High ranking Qld LNP members awarded millions for feasability study
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The dam scam.
Barnaby Joyce, dam builder.
The river people.
The dam scam
ABC investigative journalist, Mark Willacy, has revealed a controversial allotment of federal funding to a consortium which involves high ranking members of the Queensland Liberal National Party. The project is to provide a feasibility study for the building of a dam at Urannah.
Brisbane based Initiative Capital was awarded the funds to complete the task. It was founded by Managing Director, John Cotter jnr. The company describes itself as a, “global leader in public private partnerships”. Mr Cotter jnr is also a member of the Qld LNP, a key fundraiser and part of the powerful state executive.
The Cotter family, John snr and jnr, is familiar to Queensland. In April 2012, John snr was named chairman of Queensland’s Gasfields Commission. His son was running FlindersGroup, a mining sector project management company.
IC Executive Director, Gerard Paynter, is also a LNP member and managing director of lobbying firm Barton Deakin which says on its website, “Barton Deakin is here to help business work more effectively with Liberal / National Governments and Oppositions across Australia and New Zealand.” He was also a former Young Liberal president.
Acting Prime Minister and Nationals leader, Barnaby Joyce, toured north Queensland this week to promote up to fifteen dam building projects. A spokesman told the ABC that the bid had been submitted by the Queensland Government.
Not so, said Water Supply Minister Mark Bailey. Mr Joyce had been previously told in a letter that the Urannah Dam project was not a priority of the State Government for funding from the Commonwealth.
“Would like to emphasise that whilst the Queensland Government will be forwarding all applications it receives this does not indicate any formal endorsement or support for particular projects,” he wrote.
With Mr Joyce this week was Queensland Deputy Opposition Leader, Deb Frecklington, who confirmed to the local Daily Mercury that $3 million of a federally sponsored $20 million pool had been given for the Urannah Dam feasibility study. She went on to complain that the Queensland Government was inactive on the project.
“They are refusing to work with the federal government and refusing to do anything,” she claimed.
— Deb Frecklington MP (@DebFrecklington) September 20, 2016
Ms Frecklington also released a statement outlining where the $20 million had been allocated for all of the feasibility studies across Queensland. It is not clear to which companies these projects have been allocated to date.
“Queensland received the largest share of any State for feasibility studies. The list of Queensland projects funded is below:
- Feasibility study for the Nullinga Dam – Funding of up to $5,000,000
- Emu Swamp Dam final feasibility study – Funding of $3,970,000
- Feasibility study for North West Queensland Strategic Water Storage – Funding of $1,765,000
- Lakeland Irrigation Area – Funding of $825,000
- Gayndah Regional Irrigation Development (GRID) project – Funding of $1,231,024
- Burdekin Falls Dam Raising feasibility study – Funding of $400,000
- Burdekin Haughton Channel Capacity Upgrade feasibility study – Funding of $1,915,000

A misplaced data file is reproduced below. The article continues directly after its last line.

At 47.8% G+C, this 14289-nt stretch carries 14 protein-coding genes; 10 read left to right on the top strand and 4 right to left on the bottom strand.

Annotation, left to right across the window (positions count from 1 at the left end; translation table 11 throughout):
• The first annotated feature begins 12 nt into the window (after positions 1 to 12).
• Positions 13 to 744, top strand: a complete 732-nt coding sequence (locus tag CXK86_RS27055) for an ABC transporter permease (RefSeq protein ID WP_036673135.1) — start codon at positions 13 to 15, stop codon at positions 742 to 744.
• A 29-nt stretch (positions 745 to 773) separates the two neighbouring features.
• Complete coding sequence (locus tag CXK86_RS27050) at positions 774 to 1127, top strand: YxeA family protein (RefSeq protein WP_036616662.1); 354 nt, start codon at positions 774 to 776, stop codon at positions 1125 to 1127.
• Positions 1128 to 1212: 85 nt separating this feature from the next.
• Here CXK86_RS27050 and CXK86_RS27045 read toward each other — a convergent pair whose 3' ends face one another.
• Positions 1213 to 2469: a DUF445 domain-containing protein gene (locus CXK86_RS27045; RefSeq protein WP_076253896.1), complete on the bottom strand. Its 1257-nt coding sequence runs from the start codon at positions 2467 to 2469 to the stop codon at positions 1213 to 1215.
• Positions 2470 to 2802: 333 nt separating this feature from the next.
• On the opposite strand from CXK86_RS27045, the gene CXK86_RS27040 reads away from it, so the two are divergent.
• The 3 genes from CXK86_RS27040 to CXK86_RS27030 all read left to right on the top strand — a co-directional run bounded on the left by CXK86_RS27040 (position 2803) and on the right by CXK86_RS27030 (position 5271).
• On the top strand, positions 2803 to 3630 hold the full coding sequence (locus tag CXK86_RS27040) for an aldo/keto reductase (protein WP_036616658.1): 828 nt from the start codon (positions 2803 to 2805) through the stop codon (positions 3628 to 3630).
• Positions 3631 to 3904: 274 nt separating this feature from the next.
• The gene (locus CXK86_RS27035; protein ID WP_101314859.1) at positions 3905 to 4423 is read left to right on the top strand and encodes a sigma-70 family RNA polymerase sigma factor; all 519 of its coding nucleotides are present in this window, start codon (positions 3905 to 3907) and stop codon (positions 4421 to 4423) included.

- Bundaberg Channel Capacity Upgrade feasibility study – Funding of $750,000
- Urannah Dam – Funding of $3,000,000
- Rookwood Weir Development Feasibility Studies – Funding of $2,000,000
- Utilising South-East Queensland’s Treated Effluent for Agricultural Production – NUWater – Funding of $650,000
- Southern Atherton Tablelands Irrigation Development – Funding of $750,000
- Clermont: Providing Water Security and Economic Growth – Funding of $225,000
- Aquifer recharge for agriculture productivity and sustainability – Funding of $120,000
- Hells Gate dam feasibility study – Funding of $2,200,000″
— Joel Fitzgibbon (@fitzhunter) September 22, 2016
Barnaby Joyce, dam builder
In the lead up to the 2016 federal election, two journalists from the Betoota Advocate asked Barnaby Joyce who his mentor was. His reply involved dams and the most famous of Queensland premiers, Sir Joh Bjelke-Petersen.
“Joh Bjelke-Petersen I always liked because he was a doer. Made things happen, sealed the roads, built the dams, got the universities in, got the international airports going. So, like most things in life, we like people who are doers. And – and he got ridiculed too. He was another person; everyone was always getting stuck into him,” he said.
Kingaroy based Deb Frecklington is also the downstream successor to Sir Joh Bjelke-Petersen’s old seat of Barambah. In 2001, after a redistribution, it became known as Nanango.
Also during the election, millions of dollars were promised by Prime Minister Malcolm Turnbull and Nationals leader Barnaby Joyce for dams across marginal Queensland Coalition seats without any feasibility studies having been completed.
“The commitment to the Rookwood weir here in Rockhampton is going to result in millions of dollars in extra agricultural production,” Prime Minister Malcolm Turnbull told the media.
“We’re committing to feasability studies right across Queensland,” he said.
The river people
The Wiri and Birri people have expressed concern about the Urannah Dam project. At their website they write, “The proposed Urannah Dam project does not warrant the environmental destruction and risks to the land and rivers of Urannah, an area of highly sensitive Cultural and Environmental value of Eungella Hinterlands and surrounding areas of ecological importance. This project has always been a great concern for the First Nations people, locals, farmers, environmentalists and scientists.”
-More to come